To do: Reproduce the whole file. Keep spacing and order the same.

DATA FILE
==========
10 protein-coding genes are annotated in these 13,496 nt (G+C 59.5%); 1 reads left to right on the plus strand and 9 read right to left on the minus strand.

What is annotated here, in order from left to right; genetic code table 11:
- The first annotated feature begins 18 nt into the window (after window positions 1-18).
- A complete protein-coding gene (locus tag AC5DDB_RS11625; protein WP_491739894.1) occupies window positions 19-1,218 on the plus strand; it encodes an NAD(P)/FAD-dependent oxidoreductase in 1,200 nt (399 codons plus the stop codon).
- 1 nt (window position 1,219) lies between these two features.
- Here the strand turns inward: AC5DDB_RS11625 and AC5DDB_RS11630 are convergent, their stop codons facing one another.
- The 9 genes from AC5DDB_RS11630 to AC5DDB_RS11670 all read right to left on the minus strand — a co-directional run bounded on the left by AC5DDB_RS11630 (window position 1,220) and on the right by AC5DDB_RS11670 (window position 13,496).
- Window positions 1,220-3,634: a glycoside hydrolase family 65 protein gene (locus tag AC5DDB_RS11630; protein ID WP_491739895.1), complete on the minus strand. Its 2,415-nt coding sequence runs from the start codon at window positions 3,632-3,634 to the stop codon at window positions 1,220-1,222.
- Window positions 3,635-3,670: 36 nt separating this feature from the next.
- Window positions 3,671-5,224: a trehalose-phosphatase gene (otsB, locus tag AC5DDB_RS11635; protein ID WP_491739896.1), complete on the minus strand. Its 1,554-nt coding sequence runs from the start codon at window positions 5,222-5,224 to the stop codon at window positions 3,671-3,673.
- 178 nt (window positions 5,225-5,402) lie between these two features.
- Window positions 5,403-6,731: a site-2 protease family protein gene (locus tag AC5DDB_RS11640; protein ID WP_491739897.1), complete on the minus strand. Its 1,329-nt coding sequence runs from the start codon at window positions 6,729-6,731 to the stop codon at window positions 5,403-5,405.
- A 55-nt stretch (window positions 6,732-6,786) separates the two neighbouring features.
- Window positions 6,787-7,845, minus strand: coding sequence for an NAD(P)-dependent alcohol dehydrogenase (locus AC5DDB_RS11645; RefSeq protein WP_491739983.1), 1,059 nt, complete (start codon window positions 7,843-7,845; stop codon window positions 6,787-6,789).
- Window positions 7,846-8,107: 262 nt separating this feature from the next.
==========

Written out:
10 protein-coding genes are annotated in these 13,496 nt (G+C 59.5%); 1 reads left to right on the plus strand and 9 read right to left on the minus strand.

What is annotated here, in order from left to right; genetic code table 11:
- The first annotated feature begins 18 nt into the window (after window positions 1-18).
- A complete protein-coding gene (locus tag AC5DDB_RS11625; protein WP_491739894.1) occupies window positions 19-1,218 on the plus strand; it encodes an NAD(P)/FAD-dependent oxidoreductase in 1,200 nt (399 codons plus the stop codon).
- 1 nt (window position 1,219) lies between these two features.
- Here the strand turns inward: AC5DDB_RS11625 and AC5DDB_RS11630 are convergent, their stop codons facing one another.
- The 9 genes from AC5DDB_RS11630 to AC5DDB_RS11670 all read right to left on the minus strand — a co-directional run bounded on the left by AC5DDB_RS11630 (window position 1,220) and on the right by AC5DDB_RS11670 (window position 13,496).
- Window positions 1,220-3,634: a glycoside hydrolase family 65 protein gene (locus tag AC5DDB_RS11630; protein ID WP_491739895.1), complete on the minus strand. Its 2,415-nt coding sequence runs from the start codon at window positions 3,632-3,634 to the stop codon at window positions 1,220-1,222.
- Window positions 3,635-3,670: 36 nt separating this feature from the next.
- Window positions 3,671-5,224: a trehalose-phosphatase gene (otsB, locus tag AC5DDB_RS11635; protein ID WP_491739896.1), complete on the minus strand. Its 1,554-nt coding sequence runs from the start codon at window positions 5,222-5,224 to the stop codon at window positions 3,671-3,673.
- 178 nt (window positions 5,225-5,402) lie between these two features.
- Window positions 5,403-6,731: a site-2 protease family protein gene (locus tag AC5DDB_RS11640; protein ID WP_491739897.1), complete on the minus strand. Its 1,329-nt coding sequence runs from the start codon at window positions 6,729-6,731 to the stop codon at window positions 5,403-5,405.
- A 55-nt stretch (window positions 6,732-6,786) separates the two neighbouring features.
- Window positions 6,787-7,845, minus strand: coding sequence for an NAD(P)-dependent alcohol dehydrogenase (locus AC5DDB_RS11645; RefSeq protein WP_491739983.1), 1,059 nt, complete (start codon window positions 7,843-7,845; stop codon window positions 6,787-6,789).
- Window positions 7,846-8,107: 262 nt separating this feature from the next.